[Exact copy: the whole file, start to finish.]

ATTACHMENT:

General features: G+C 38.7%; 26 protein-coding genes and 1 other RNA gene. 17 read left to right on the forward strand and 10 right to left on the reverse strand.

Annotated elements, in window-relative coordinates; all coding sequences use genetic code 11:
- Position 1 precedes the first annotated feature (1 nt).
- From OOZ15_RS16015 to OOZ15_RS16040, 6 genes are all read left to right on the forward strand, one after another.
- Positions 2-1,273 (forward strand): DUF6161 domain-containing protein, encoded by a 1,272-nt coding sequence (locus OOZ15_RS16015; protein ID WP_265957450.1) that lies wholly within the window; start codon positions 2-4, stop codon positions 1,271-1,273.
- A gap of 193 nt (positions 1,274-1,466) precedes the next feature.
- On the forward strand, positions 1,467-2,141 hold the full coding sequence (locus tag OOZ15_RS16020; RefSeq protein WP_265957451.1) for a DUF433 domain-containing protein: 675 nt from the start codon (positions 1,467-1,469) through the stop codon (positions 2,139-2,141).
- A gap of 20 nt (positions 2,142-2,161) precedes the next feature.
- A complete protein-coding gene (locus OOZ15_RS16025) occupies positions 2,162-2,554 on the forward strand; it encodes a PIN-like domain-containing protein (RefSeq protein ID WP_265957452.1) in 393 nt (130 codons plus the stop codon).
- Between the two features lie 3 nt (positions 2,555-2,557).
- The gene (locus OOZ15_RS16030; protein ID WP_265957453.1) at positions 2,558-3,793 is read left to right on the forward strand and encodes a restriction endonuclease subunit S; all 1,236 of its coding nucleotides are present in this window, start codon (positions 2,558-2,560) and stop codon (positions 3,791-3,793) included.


General features: G+C 38.7%; 26 protein-coding genes and 1 other RNA gene. 17 read left to right on the forward strand and 10 right to left on the reverse strand.

Annotated elements, in window-relative coordinates; all coding sequences use genetic code 11:
- Position 1 precedes the first annotated feature (1 nt).
- From OOZ15_RS16015 to OOZ15_RS16040, 6 genes are all read left to right on the forward strand, one after another.
- Positions 2-1,273 (forward strand): DUF6161 domain-containing protein, encoded by a 1,272-nt coding sequence (locus OOZ15_RS16015; protein ID WP_265957450.1) that lies wholly within the window; start codon positions 2-4, stop codon positions 1,271-1,273.
- A gap of 193 nt (positions 1,274-1,466) precedes the next feature.
- On the forward strand, positions 1,467-2,141 hold the full coding sequence (locus tag OOZ15_RS16020; RefSeq protein WP_265957451.1) for a DUF433 domain-containing protein: 675 nt from the start codon (positions 1,467-1,469) through the stop codon (positions 2,139-2,141).
- A gap of 20 nt (positions 2,142-2,161) precedes the next feature.
- A complete protein-coding gene (locus OOZ15_RS16025) occupies positions 2,162-2,554 on the forward strand; it encodes a PIN-like domain-containing protein (RefSeq protein ID WP_265957452.1) in 393 nt (130 codons plus the stop codon).
- Between the two features lie 3 nt (positions 2,555-2,557).
- The gene (locus OOZ15_RS16030; protein ID WP_265957453.1) at positions 2,558-3,793 is read left to right on the forward strand and encodes a restriction endonuclease subunit S; all 1,236 of its coding nucleotides are present in this window, start codon (positions 2,558-2,560) and stop codon (positions 3,791-3,793) included.